The Chosen One


Peter Hvizdak / New Haven Register

Felons are people, too.

Just ask former Bridgeport State Sen. Ernie Newton, who two years ago completed a five-year hitch in the joint on bribery and tax charges and now seeks re-election to his old seat in an Aug. 14 Democratic primary. Newton stunned Connecticut political observers in May when he got the party endorsement over state legislative incumbents Rep. Andres Ayala Jr. and Sen. Ed Gomes, who’d won the seat in a special election following Newton’s resignation in 2005.

“I’ve been the Moses of my people,” Newton proclaimed then. “I’m grateful today that when God needed somebody to stand up, he chose me.”

At Newton’s sentencing, U.S. District Judge Alan Nevas didn’t quite see it that way. “I served in the General Assembly for six years,” said Nevas, Connecticut’s U.S. Attorney prior to his appointment to the federal bench, during Newton’s sentencing. “It’s inconceivable to me that anyone who works in the General Assembly could make a business out of it, and that’s what you did.”

Nevas sent Newton away for 60 months. But Newton never really went away, not spiritually, emotionally or politically. Not from Bridgeport, at least. He served time in a New Jersey federal prison camp (the lowest security level in the Federal Bureau of Prisons), and plotted his comeback. Upon his return he wasted no time in letting political operatives know that he would run for his old Senate seat in the 23rd District, which includes most of Bridgeport and a portion of Stratford.

Who is Ernie Newton? Before entering politics he studied political science and music at Winston-Salem State University in North Carolina and was a music teacher in Bridgeport schools. He won election to the city’s legislative body at 25 and then was voted president by his peers. Along the way he clothed his stringy body in a wide array of metallic colors, and dazzled folks with his own Newtonian syntax—fiscal year, for instance, became “fisical year”—that also ranged from Biblical references to a laborer’s coarseness. Newton also went to great lengths to reinterpret his powers as conveyed by the Bridgeport City Charter.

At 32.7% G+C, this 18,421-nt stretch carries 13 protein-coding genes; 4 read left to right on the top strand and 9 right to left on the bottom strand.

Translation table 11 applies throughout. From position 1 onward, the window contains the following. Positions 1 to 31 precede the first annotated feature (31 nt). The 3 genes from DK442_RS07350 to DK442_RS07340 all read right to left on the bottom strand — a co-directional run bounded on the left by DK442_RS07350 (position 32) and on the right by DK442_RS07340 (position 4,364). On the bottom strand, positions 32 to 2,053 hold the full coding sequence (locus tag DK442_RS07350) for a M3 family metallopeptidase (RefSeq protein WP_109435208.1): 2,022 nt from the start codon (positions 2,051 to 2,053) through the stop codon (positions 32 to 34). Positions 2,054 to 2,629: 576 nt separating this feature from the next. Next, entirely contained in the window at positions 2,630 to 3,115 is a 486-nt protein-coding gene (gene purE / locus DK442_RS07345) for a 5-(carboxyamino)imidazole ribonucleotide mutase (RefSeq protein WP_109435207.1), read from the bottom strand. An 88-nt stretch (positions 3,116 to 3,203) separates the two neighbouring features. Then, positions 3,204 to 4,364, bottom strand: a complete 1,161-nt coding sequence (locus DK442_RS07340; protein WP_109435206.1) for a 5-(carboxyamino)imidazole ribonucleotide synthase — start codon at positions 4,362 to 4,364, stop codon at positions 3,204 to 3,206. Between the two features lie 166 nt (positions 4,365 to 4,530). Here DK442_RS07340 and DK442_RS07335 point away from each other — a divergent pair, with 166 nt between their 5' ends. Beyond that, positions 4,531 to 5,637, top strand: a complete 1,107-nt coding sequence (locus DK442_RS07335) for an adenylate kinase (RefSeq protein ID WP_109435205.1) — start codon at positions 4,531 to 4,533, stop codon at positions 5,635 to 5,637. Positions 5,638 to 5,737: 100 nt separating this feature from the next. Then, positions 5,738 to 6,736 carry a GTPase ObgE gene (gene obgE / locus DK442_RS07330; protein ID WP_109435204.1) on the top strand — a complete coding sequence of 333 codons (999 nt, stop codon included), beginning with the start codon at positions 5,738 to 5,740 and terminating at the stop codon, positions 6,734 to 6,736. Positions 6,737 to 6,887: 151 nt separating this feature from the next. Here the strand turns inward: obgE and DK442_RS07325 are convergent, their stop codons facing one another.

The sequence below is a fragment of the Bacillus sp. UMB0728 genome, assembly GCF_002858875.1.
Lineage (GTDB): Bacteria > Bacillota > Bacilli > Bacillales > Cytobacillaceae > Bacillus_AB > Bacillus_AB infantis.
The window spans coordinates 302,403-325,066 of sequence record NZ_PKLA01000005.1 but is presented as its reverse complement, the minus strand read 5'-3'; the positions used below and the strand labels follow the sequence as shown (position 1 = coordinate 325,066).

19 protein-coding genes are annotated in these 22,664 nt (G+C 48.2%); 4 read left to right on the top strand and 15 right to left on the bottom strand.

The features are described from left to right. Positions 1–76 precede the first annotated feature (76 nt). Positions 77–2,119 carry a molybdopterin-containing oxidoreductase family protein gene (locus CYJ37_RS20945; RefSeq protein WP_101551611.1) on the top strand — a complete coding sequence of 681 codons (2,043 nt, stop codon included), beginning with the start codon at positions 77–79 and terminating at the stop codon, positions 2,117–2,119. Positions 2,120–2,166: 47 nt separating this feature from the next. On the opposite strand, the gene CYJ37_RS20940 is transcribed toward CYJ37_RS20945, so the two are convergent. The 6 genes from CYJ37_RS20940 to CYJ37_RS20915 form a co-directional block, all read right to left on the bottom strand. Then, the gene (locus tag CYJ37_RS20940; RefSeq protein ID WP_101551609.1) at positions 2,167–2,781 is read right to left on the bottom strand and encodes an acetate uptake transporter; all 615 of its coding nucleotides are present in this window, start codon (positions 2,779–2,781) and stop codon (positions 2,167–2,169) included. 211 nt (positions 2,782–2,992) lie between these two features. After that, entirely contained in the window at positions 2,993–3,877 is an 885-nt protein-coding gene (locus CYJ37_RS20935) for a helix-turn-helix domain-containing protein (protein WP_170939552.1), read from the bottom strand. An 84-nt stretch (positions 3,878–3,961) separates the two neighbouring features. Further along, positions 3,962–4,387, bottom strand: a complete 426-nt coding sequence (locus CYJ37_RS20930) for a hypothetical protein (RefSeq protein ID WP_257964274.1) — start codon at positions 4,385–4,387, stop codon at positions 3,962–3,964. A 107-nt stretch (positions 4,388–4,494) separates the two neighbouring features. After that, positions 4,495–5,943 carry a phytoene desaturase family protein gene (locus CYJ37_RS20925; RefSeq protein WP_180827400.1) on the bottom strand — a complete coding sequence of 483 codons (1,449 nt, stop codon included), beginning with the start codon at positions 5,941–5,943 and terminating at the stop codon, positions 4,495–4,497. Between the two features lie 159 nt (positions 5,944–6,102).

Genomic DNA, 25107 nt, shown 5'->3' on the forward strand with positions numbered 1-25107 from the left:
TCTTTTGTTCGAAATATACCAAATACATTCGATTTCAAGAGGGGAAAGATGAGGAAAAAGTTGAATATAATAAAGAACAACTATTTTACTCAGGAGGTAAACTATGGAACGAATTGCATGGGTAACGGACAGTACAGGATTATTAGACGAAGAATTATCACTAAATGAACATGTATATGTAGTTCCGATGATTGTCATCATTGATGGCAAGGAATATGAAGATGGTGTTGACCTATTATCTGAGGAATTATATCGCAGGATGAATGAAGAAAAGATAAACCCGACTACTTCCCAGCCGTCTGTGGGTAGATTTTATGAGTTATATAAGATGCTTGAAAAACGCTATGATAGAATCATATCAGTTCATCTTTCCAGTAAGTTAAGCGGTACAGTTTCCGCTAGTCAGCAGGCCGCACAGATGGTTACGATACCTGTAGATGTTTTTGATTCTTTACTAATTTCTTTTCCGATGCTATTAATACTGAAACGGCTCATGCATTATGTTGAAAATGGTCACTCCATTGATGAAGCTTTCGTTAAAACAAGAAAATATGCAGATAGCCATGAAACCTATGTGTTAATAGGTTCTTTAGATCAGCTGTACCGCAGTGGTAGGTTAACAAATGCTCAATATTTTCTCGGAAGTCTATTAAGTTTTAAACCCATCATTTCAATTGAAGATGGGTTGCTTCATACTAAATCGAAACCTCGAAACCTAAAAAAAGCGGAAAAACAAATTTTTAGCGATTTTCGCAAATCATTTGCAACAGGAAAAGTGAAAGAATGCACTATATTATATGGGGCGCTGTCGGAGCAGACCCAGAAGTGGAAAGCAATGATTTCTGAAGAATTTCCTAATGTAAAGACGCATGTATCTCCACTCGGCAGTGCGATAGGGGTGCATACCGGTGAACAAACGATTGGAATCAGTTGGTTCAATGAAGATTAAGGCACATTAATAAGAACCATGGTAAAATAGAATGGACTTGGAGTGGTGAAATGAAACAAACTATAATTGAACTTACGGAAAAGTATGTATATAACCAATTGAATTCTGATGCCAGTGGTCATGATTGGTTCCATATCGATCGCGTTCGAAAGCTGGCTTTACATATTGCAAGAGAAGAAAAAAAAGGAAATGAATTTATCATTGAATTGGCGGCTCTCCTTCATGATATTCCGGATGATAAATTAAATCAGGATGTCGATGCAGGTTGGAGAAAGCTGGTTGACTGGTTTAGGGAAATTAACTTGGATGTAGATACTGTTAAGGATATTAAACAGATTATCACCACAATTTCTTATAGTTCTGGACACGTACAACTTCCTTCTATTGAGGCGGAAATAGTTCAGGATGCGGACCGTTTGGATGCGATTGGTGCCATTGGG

There was the day 30 years ago when Republican Mayor Leonard Paoletta was away for a few days. The city charter states the head of the legislative body takes over if the mayor is incapacitated. Newton interpreted this to mean that he could take over the mayor’s office. After much yelling and screaming between the mayoral staff and Newton, he was persuaded to leave; the mayor was just a phone call away.

Newton won election to the General Assembly, where he served for more than a decade while grappling with the substance abuse that led to his hitting bottom and subsequent climb back to sobriety. In 2003, following the death of state senator Alvin Penn, he won a special election over Ed Gomes. Newton was now one of just 36 in the senate, and he let everyone know—on court-authorized wiretaps—that he was the man. The feds nailed him, he entered a plea, did his time and now he’s back.

Redemption and opportunity is Newton’s campaign battle cry and he enjoys core support from relationships he’s built over decades and  from former constituents seeking second chances. If he wins election, he’ll do so while still on federal probation, which raises an often-parroted question: Can Newton, as a felon, vote?

In Connecticut ex-cons may vote provided they’re not incarcerated and have satisfied all court-ordered fines and restitution. Prior to 1998, felons on probation could not vote. A change was signed into law by then Governor John Rowland (who would have his own legal battles) at the urging of—Ernie Newton.

As the once-and-possibly-future senator sees it, he made some bad decisions, did his time and is now looking to the future. “That’s why,” he says, “they put erasers on pencils.”

Lennie Grimaldi is host of the daily webzine

The Chosen One

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